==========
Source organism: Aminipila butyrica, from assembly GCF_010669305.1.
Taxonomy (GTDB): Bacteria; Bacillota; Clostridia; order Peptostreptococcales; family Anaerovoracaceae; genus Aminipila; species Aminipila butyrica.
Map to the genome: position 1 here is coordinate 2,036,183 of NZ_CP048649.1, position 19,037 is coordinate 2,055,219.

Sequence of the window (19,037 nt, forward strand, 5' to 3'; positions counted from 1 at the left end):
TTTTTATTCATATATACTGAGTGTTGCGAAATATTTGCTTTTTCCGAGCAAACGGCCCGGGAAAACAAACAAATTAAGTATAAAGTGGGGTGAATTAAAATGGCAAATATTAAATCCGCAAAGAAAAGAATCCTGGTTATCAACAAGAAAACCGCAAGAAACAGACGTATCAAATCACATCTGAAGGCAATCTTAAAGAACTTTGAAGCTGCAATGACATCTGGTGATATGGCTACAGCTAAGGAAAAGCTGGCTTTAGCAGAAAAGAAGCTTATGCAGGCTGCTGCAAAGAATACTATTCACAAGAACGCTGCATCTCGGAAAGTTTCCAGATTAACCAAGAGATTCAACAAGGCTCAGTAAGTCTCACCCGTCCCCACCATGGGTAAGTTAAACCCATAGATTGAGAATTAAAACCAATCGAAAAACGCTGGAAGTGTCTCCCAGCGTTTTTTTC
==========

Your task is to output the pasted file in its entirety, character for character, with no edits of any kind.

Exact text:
Source organism: Aminipila butyrica, from assembly GCF_010669305.1.
Taxonomy (GTDB): Bacteria; Bacillota; Clostridia; order Peptostreptococcales; family Anaerovoracaceae; genus Aminipila; species Aminipila butyrica.
Map to the genome: position 1 here is coordinate 2,036,183 of NZ_CP048649.1, position 19,037 is coordinate 2,055,219.

Sequence of the window (19,037 nt, forward strand, 5' to 3'; positions counted from 1 at the left end):
TTTTTATTCATATATACTGAGTGTTGCGAAATATTTGCTTTTTCCGAGCAAACGGCCCGGGAAAACAAACAAATTAAGTATAAAGTGGGGTGAATTAAAATGGCAAATATTAAATCCGCAAAGAAAAGAATCCTGGTTATCAACAAGAAAACCGCAAGAAACAGACGTATCAAATCACATCTGAAGGCAATCTTAAAGAACTTTGAAGCTGCAATGACATCTGGTGATATGGCTACAGCTAAGGAAAAGCTGGCTTTAGCAGAAAAGAAGCTTATGCAGGCTGCTGCAAAGAATACTATTCACAAGAACGCTGCATCTCGGAAAGTTTCCAGATTAACCAAGAGATTCAACAAGGCTCAGTAAGTCTCACCCGTCCCCACCATGGGTAAGTTAAACCCATAGATTGAGAATTAAAACCAATCGAAAAACGCTGGAAGTGTCTCCCAGCGTTTTTTTC